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Logical  Fallacy: a error in reasoning
  (adj)     (noun)

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Statement #22 Discussion

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Below is the statement as it appears with the fallacy marked as correct. You can see the totals of most frequent responses to this statement. And after reading the any discussion going on below, you can select your choice(s) for the correct answer. For now, whoever posts each statement can update corrections.
I have made clear just as President Bush did shortly after 9/11 that our war is not against Islam because bin Laden was not a Muslim leader. He was a mass murderer of Muslims. Indeed, Al Qaeda has slaughtered scores of muslims in many countries including our own.
Appeal to Tradition
AKA Appeal to the Old, Old Ways are Best, Fallacious Appeal to the Past, Appeal to Age

Category: Fallacies of Relevance (Red Herrings) → Distracting Appeals

Appeal to Tradition is a fallacy that occurs when it is assumed that something is better or correct simply because it is older, traditional, or "always has been done." This sort of "reasoning" has the following form:

  1. X is old or traditional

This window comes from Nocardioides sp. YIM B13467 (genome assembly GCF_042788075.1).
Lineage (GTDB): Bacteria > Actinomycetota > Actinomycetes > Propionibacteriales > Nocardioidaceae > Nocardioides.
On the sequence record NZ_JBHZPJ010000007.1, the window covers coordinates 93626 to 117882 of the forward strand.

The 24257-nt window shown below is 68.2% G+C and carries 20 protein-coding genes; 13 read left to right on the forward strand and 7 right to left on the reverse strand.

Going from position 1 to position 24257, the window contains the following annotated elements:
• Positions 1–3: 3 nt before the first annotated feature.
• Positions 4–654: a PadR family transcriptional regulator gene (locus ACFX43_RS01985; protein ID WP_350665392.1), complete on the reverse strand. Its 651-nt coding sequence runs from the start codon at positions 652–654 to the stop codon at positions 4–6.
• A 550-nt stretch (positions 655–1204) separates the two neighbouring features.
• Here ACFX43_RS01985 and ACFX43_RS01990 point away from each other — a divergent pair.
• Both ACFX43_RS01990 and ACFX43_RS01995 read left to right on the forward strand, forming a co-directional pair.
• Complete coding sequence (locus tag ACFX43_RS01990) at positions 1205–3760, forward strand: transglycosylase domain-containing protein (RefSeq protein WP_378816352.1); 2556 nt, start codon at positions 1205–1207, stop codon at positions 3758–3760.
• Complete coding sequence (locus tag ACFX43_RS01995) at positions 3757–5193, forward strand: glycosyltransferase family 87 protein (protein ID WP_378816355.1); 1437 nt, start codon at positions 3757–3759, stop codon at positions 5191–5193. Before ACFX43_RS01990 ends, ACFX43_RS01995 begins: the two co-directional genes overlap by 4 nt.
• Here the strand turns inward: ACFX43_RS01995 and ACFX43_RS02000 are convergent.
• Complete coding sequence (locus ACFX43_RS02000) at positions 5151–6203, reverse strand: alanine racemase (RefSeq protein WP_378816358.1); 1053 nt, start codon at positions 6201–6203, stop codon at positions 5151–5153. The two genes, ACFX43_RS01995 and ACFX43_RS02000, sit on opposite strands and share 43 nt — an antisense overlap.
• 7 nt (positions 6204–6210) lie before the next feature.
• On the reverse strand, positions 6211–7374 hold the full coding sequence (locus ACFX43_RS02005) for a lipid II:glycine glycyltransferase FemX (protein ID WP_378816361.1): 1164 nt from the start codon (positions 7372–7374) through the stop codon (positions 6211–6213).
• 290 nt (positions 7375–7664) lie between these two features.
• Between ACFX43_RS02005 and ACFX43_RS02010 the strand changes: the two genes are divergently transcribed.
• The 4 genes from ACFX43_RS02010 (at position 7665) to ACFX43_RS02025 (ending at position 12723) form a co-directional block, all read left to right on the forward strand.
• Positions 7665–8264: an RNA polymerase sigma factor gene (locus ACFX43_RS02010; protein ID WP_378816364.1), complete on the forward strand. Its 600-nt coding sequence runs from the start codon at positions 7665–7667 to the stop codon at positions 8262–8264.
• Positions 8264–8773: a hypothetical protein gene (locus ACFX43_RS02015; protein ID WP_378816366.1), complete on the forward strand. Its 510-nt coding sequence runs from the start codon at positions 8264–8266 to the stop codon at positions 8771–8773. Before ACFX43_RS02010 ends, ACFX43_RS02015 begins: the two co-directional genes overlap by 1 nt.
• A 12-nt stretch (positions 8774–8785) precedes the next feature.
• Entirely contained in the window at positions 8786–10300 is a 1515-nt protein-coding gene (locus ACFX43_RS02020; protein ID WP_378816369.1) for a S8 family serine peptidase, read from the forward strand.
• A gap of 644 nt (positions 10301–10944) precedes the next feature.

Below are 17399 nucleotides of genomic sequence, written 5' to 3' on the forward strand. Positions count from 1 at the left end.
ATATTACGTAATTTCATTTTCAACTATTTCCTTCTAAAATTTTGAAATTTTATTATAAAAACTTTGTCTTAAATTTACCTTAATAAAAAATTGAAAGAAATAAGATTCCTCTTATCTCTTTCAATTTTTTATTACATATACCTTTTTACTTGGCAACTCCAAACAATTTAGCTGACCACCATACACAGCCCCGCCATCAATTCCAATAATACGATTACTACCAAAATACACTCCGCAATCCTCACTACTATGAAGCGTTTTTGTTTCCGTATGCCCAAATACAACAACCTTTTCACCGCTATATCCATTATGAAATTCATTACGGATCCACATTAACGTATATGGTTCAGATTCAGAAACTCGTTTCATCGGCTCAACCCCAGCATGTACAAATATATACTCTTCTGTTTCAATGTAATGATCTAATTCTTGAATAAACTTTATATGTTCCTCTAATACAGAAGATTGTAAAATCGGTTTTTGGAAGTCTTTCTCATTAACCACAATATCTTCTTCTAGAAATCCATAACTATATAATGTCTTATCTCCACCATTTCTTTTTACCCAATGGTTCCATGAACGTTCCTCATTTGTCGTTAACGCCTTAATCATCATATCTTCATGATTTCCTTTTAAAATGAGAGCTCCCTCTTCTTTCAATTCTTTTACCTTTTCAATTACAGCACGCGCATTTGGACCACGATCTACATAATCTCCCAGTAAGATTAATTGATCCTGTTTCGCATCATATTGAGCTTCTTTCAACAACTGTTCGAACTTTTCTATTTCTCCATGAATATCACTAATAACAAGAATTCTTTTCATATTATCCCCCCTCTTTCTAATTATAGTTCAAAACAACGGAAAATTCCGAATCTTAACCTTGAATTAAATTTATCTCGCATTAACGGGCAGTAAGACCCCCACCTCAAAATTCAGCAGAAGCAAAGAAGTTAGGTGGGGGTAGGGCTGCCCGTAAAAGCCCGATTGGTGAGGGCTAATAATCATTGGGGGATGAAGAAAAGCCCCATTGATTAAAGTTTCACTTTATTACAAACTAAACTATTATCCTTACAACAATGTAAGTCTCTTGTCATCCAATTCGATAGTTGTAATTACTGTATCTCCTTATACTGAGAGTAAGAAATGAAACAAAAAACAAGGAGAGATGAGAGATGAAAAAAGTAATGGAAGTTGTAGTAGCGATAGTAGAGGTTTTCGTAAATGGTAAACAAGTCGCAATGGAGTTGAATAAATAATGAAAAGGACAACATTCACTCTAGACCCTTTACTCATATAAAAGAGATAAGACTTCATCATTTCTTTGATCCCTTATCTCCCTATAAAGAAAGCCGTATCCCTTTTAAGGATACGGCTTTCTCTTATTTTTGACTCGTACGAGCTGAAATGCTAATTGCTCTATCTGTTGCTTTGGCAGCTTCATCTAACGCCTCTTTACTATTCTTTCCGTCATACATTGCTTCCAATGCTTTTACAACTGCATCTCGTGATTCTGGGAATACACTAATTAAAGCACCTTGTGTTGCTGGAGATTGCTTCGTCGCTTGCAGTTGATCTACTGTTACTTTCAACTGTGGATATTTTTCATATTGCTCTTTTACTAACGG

2. Therefore X is correct or better.
This sort of "reasoning" is fallacious because the age of something does not automatically make it correct or better than something newer. This is made quite obvious by the following example: The theory that witches and demons cause disease is far older than the theory that microorganism cause diseases. Therefore, the theory about witches and demons must be true.

This sort of "reasoning" is appealing for a variety of reasons. First, people often prefer to stick with what is older or traditional. This is a fairly common psychological characteristic of people which may stem from the fact that people feel more comfortable about what has been around longer. Second, sticking with things that are older or traditional is often easier than testing new things. Hence, people often prefer older and traditional things out of laziness. Hence, Appeal to Tradition is a somewhat common fallacy.